March 23, 2005: Features
war still with them
Wars achieve a terrible kind of immortality. They live on in the shot nerves and phantom limbs of men who, in fighting them, learn that they are anything but immortal. But the Vietnam War stands out even in that long parade of nightmare memories. With the exception of the Civil War, no U.S. war has lingered so painfully in our psyche, dividing and disturbing us, the way Vietnam has.
“Not a day goes by that I don’t think about it,” says John Gore ’68, whose four years at Princeton were broken up by 366 days in Vietnam, where he served as a reconnaissance platoon leader with the 11th Infantry Brigade, stationed at Duc Pho, midway down that crooked finger of a country. “It’s not that I don’t want to talk about it. It’s just hard to find the words. It’s like somebody trying to write about your marriage. It’s something you had to live through, and when you lived it, you were in it and understood it and it became a part of you.”
Gore now works as the director of alumni relations at the Lawrenceville School, near Princeton. Roughly 100 yards from his office is the classroom where his Princeton classmate Will Dickey teaches history, including an elective on the Vietnam War that Dickey refers to, half-jokingly, as “my therapy.” Like Gore, he served in Vietnam, spending six months on patrol trying just to find the enemy. He says he became a history teacher specifically in hopes of understanding what he had just been through. Nonetheless, it took him 15 years to muster the courage to teach that Vietnam elective.
The Vietnam War is still a part of us, even 30 years after it drew to a fitful close. For long stretches of our recent presidential election it felt as if the war had just ended. Night after night on the evening news, we saw photographs of George W. Bush in his flight suit and heard people argue about his service in the Texas Air National Guard. Or we listened to members of the Swift Boat veterans group dispute John Kerry’s service record and fume about his testimony during a 1971 congressional hearing. For so many of those who confronted Vietnam at the time — either by serving in the military forces or by making a decision to avoid service — the election was painful, the war still difficult to discuss. “It’s just too personal,” said one Princetonian of his experience. “I have good old friends I’ve never talked to about that.”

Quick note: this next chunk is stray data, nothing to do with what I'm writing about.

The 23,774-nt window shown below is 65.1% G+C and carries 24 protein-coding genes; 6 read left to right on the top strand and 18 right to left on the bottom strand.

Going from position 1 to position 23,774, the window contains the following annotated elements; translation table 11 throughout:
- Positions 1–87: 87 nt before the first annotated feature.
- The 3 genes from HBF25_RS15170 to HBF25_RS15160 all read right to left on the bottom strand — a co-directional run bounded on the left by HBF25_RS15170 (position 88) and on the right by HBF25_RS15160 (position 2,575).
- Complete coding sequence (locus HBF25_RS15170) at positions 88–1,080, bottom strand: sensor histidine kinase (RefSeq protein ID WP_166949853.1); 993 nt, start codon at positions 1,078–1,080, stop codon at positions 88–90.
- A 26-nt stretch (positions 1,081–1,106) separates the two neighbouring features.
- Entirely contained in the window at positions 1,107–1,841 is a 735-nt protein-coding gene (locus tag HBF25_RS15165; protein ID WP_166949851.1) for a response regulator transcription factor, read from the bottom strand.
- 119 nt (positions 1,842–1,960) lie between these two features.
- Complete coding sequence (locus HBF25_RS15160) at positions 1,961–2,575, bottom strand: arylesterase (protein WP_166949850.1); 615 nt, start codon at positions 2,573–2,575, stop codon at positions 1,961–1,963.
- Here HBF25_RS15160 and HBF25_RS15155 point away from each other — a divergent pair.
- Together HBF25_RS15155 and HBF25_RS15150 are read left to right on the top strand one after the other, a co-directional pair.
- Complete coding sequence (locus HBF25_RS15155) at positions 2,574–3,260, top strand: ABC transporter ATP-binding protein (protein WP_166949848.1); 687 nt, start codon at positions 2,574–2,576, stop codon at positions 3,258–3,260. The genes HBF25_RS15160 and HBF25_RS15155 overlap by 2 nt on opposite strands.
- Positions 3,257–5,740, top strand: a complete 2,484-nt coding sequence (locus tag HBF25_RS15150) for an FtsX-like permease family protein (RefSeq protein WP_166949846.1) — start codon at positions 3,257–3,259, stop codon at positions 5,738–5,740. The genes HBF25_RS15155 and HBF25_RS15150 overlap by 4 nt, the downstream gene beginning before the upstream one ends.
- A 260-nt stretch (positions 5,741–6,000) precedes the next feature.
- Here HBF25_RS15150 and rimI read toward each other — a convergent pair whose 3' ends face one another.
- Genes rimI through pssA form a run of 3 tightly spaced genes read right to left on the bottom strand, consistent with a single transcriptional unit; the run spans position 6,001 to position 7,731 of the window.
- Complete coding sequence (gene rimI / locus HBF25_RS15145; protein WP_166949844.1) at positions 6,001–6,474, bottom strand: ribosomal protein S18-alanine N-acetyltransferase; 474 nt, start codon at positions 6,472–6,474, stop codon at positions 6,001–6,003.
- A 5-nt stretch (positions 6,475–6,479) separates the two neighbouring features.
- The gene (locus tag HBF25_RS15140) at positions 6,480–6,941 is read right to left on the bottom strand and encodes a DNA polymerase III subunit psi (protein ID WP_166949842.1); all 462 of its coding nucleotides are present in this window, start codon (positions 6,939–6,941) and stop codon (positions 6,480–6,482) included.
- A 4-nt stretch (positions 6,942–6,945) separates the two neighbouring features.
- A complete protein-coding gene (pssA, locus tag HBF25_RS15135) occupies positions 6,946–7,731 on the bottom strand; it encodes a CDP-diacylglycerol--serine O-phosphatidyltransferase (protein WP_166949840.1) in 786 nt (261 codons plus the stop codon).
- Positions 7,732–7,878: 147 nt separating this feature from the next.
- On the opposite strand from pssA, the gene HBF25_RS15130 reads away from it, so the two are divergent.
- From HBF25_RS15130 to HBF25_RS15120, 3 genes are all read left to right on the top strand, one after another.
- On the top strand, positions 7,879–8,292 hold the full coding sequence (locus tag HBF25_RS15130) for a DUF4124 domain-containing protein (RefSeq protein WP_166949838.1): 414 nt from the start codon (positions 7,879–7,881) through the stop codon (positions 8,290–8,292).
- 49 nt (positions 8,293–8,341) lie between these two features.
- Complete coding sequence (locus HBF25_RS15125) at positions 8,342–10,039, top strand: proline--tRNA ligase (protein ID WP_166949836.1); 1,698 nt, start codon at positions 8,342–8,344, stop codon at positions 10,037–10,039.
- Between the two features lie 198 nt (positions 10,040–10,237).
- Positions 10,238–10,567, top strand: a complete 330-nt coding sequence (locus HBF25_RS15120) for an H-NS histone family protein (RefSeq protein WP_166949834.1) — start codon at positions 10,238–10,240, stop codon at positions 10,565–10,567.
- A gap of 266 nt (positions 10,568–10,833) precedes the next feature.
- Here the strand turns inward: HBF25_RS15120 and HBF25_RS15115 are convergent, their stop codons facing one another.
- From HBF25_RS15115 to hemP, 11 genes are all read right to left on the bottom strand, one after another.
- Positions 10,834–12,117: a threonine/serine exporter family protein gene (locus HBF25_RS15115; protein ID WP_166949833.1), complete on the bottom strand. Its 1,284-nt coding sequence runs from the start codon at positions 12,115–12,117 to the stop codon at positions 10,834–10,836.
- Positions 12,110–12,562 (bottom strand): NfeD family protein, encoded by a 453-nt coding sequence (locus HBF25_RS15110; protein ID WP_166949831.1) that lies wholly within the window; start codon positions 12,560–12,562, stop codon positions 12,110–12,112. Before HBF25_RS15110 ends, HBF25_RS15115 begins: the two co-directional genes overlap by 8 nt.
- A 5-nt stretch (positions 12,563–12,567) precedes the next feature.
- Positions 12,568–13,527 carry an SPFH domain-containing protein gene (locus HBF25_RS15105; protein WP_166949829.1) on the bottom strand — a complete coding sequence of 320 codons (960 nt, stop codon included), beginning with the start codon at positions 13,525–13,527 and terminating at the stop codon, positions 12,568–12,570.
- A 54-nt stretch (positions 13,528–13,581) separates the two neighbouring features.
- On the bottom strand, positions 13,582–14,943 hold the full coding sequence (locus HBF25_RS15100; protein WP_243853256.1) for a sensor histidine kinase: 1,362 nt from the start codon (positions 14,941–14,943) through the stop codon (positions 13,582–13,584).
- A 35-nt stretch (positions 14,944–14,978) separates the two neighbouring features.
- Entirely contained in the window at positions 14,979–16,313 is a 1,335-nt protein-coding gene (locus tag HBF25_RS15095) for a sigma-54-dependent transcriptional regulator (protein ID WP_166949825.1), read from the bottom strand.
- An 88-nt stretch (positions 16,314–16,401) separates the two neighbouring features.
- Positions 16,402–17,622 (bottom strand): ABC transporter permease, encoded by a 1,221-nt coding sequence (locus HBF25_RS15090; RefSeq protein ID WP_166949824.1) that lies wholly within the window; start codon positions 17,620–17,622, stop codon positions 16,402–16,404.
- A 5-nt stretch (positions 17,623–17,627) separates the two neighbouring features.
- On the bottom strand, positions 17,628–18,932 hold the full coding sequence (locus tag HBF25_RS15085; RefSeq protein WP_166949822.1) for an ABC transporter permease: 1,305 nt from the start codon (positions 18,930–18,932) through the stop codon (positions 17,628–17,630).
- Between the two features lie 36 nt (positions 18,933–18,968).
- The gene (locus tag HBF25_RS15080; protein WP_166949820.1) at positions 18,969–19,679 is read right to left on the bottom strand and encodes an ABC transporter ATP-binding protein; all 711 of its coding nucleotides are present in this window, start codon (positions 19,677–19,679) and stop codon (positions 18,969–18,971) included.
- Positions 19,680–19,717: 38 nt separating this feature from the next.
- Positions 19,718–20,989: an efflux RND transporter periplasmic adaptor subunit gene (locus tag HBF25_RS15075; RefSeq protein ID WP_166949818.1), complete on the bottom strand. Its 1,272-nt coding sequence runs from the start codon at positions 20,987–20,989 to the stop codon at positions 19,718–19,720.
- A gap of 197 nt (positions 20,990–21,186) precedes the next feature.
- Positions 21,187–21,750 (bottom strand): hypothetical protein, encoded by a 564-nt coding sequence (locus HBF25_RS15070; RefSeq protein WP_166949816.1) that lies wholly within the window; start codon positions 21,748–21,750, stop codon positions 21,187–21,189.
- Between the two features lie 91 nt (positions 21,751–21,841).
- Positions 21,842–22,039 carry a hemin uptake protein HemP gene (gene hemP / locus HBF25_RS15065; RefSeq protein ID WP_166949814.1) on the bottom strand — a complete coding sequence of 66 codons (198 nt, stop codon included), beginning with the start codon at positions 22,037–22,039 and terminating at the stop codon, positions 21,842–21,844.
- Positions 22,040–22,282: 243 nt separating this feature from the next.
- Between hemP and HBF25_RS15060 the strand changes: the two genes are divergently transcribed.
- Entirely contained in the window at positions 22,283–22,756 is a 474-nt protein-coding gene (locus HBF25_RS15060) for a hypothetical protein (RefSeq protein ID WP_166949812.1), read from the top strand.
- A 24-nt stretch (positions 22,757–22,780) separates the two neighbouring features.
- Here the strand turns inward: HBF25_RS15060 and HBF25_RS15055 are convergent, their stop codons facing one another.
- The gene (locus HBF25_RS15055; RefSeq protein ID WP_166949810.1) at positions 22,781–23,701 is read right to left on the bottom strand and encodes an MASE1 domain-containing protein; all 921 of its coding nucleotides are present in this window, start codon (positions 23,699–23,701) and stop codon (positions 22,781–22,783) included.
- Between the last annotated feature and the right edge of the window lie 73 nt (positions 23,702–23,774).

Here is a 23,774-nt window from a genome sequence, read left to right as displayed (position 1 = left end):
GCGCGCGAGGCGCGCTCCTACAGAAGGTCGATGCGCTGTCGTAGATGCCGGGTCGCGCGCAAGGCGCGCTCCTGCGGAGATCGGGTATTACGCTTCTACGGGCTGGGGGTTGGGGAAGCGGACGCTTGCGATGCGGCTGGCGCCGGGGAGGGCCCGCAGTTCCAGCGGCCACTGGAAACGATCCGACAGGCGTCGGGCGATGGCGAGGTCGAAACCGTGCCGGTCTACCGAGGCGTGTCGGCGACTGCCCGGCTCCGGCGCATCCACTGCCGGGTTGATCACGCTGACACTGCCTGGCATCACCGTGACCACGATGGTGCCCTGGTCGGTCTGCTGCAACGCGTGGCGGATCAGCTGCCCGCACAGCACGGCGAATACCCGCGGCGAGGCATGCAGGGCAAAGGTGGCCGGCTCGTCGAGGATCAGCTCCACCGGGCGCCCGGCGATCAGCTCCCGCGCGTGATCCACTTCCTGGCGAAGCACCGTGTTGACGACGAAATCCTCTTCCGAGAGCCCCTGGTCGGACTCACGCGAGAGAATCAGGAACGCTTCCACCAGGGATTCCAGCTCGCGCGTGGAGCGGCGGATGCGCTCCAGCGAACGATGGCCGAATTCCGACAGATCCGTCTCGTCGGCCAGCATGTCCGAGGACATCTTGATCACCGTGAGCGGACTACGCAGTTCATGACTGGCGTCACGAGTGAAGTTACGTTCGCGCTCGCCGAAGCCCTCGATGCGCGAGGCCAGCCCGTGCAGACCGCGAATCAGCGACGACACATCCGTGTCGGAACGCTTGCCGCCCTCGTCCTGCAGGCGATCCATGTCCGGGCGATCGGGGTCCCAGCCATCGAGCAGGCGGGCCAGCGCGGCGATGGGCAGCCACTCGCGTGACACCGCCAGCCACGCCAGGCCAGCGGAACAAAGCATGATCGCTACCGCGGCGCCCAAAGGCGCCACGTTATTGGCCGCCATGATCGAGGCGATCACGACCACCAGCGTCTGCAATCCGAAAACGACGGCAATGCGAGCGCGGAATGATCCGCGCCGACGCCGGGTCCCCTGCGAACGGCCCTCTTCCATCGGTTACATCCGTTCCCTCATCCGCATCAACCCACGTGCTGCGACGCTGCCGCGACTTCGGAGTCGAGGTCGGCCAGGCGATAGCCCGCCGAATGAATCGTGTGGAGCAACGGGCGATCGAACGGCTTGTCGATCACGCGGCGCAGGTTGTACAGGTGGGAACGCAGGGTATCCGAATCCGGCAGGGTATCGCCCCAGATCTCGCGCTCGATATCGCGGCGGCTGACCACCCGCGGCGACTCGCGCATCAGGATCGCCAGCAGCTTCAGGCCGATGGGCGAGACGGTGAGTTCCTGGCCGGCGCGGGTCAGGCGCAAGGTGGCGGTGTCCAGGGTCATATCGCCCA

Both for those who served and for those who did not, lives changed, in intentional and unintentional ways. Lane Lasater ’68 found his life’s work because of the war, utterly unexpectedly. His four years at Princeton were a dizzying string of one gut-wrenching moment after another, with the constant threat of the draft ratcheting up the pressure. Lasater was walking out the door to go to his departmental exams when he received his order to report for a preinduction physical. He received news of Robert Kennedy’s assassination a few weeks later, while on a last-hurrah hiking trip to the Rockies with his roommates. He arrived back in Princeton the day the funeral train bearing Kennedy’s body made its way through Princeton Junction en route to Washington.